Discovery paves way for design of new treatment for alcohol-related liver disease

Cedars-Sinai researchers have discovered a new pathway that helps explain how excessive alcohol consumption causes liver damage, specifically mitochondrial dysfunction in alcohol-associated liver disease.

The discovery, published in the peer-reviewed journal Nature Communicationmay also contribute to a new therapeutic approach for people with the disease.

Cases of alcohol-related liver disease continue to rise and are one of the leading causes of alcohol-related death. The spectrum of disease includes hepatitis, fibrosis to cirrhosis, and liver cancer. Cirrhosis alone causes 1.6 million deaths worldwide and more than 50% of cases are due to alcohol abuse. Other than abstinence, there is currently no effective therapy to treat people with the disease.

“Alcohol-associated liver disease is a major problem worldwide,” said Shelly C. Lu, MD, director of the Karsh Division of Gastroenterology and Hepatology in the Department of Medicine and lead study author. . “We’ve known for a long time that alcohol somehow damages mitochondria, but until now the mechanisms by which this damage occurs has been unclear.”

The liver is very rich in mitochondria, known as the powerhouse of all cells, and plays a vital role in liver function. Alcohol, however, can alter the structure and function of mitochondria, leading to liver damage.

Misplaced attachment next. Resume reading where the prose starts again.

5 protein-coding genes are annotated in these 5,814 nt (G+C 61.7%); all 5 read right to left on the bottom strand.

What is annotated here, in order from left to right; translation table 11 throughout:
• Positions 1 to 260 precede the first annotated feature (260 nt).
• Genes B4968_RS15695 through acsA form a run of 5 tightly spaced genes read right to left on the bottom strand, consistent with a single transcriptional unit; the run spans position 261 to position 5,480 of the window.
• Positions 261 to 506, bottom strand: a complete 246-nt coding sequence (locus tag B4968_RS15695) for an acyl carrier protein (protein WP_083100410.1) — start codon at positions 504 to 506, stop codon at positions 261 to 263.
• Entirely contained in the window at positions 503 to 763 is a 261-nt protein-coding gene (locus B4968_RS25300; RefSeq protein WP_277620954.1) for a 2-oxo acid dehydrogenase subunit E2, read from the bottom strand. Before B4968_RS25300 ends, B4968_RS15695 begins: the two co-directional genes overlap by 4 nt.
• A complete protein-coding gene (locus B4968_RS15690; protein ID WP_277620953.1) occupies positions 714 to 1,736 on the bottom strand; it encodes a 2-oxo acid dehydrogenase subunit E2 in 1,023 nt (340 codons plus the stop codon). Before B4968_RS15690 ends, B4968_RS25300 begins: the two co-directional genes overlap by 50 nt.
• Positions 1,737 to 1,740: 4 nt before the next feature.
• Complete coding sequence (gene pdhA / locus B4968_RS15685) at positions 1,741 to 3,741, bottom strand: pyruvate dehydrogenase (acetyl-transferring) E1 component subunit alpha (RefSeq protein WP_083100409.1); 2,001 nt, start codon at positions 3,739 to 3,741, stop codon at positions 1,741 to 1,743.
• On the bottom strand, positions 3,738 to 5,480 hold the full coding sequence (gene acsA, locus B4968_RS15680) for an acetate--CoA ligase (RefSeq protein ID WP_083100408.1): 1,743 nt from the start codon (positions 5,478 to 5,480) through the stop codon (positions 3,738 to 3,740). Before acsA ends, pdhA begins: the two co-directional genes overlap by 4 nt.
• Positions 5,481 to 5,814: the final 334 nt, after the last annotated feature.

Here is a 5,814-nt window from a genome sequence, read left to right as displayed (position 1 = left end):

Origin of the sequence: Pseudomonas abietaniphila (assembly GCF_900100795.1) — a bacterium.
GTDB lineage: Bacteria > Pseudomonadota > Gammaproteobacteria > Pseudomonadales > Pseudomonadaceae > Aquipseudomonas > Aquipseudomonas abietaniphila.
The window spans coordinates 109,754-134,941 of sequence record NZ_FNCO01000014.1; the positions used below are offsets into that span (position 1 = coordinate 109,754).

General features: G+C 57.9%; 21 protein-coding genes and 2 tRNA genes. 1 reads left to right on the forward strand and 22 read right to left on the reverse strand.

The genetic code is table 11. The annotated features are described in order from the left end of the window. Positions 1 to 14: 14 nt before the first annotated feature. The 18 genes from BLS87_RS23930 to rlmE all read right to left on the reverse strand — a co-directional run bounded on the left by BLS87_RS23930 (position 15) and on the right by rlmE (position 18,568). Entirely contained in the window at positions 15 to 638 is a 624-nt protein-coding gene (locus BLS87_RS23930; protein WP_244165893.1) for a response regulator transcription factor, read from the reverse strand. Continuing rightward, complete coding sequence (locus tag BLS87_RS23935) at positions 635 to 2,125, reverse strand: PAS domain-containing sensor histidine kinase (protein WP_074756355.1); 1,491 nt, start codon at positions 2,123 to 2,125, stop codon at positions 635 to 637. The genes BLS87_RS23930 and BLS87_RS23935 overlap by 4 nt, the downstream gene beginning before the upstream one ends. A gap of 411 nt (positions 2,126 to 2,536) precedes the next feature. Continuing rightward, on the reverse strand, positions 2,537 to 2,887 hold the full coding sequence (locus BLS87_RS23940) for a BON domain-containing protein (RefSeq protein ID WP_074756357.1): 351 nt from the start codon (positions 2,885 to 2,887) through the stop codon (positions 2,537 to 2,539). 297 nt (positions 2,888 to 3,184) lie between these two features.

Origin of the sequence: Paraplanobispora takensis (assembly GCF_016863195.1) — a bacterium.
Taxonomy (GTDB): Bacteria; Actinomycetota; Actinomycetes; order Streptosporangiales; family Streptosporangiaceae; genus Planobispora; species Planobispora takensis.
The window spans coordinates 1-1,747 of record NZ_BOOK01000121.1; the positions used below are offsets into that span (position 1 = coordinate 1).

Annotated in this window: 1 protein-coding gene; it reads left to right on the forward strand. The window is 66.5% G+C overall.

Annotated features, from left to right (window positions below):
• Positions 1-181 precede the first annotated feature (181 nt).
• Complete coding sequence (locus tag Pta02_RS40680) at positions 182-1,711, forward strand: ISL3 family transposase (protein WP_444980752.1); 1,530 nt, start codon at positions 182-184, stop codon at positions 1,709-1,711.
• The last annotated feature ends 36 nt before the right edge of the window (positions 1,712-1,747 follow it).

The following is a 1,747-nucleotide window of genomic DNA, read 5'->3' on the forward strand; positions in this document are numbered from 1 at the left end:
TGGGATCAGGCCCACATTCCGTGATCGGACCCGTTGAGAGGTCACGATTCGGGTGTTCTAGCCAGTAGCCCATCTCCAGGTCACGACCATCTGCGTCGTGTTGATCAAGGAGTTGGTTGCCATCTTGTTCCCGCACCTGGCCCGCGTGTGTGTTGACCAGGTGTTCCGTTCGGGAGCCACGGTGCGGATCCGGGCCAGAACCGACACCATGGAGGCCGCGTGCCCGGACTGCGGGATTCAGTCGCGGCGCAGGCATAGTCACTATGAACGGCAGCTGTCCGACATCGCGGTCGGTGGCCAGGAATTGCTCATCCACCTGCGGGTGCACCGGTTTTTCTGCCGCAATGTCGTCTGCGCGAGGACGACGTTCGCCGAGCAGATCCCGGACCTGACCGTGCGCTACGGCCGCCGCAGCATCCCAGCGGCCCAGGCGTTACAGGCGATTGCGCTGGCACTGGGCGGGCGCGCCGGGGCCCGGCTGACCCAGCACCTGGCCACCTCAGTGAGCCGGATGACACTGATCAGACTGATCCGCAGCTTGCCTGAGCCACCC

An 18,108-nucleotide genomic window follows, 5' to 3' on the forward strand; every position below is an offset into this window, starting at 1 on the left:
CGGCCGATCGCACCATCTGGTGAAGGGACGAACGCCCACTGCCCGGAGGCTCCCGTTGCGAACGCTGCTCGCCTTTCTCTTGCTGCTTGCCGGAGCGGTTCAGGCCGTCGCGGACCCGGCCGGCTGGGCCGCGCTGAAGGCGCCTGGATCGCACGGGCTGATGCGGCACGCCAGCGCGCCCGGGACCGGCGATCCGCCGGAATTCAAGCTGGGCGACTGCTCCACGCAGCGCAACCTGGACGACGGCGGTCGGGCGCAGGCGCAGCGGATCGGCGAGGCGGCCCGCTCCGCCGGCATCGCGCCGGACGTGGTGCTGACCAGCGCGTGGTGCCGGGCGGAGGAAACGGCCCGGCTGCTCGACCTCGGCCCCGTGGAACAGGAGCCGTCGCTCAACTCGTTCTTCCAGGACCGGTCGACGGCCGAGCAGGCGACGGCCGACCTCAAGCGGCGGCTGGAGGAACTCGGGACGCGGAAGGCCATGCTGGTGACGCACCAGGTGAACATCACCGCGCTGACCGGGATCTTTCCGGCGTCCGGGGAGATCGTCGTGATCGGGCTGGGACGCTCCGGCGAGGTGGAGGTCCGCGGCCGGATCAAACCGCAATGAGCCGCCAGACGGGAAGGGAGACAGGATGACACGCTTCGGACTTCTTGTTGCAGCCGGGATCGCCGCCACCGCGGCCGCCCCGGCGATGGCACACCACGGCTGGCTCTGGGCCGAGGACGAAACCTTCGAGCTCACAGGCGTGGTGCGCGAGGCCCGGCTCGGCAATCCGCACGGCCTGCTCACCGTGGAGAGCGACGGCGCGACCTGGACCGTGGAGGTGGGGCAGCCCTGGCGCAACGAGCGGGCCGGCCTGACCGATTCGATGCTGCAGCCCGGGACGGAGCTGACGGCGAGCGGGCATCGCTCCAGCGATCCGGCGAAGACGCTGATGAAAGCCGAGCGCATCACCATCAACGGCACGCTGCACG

To better understand the mechanisms of mitochondrial damage in alcohol-related liver disease, Lu and his team examined the role of an enzyme called MAT?1 that is responsible for supplying the liver with vital nutrients for survival.

Using liver tissue from patients with alcohol-associated liver disease and preclinical models, the team found that levels of this enzyme were selectively reduced in mitochondria.

“Once we saw MAT?1 depletion, we needed to figure out what was causing it to happen,” said Lucia Barbier-Torres, PhD, postdoctoral scientist at the Lu lab and first author of the study.

The team found that alcohol activates protein casein kinase 2 (CK2), which triggers a process called phosphorylation of MAT?1 at a specific amino acid residue. In their experiments, the team found that this process facilitates an interaction between MAT?1 with another protein called PIN1 and prevents MAT?1 from being transported into the mitochondria.

“Once this interaction occurs, MAT?1 cannot enter the mitochondria to deliver the essential nutrient and instead degrades,” Barbier-Torres said.

With this information, the team decided to block this interaction by turning off MAT?1, thereby preventing phosphorylation from occurring. This prevented the interaction of the two proteins, preserving the location and function of mitochondrial MAT?1 in the mitochondria and thus protecting the mitochondria from being damaged by alcohol consumption. They observed the same protection when they reduced CK2 expression to lower MATß1 phosphorylation.

“Our findings support a new, targetable mechanism to help treat alcohol-associated liver disease,” said Lu, who is also a professor of medicine and the Women’s Guild Chair of Gastroenterology.

The next steps in this line of research for Lu and his team include the development of small molecule therapeutics that can interfere with the interaction between MAT?1 and PIN1, which should protect mitochondria from alcohol-induced damage.

Other Cedars-Sinai co-authors include Ben Murray, Jin Won Yang, Jiaohong Wang, Michitaka Matsuda, Wei Fan, Nirmala Mavila, Hui Peng, Komal Ramani, Ekihiro Seki, and Jennifer Van Eyk.

Funding: The research was supported by the National Institutes of Health under award numbers R01AA026759 and R01DK123763.

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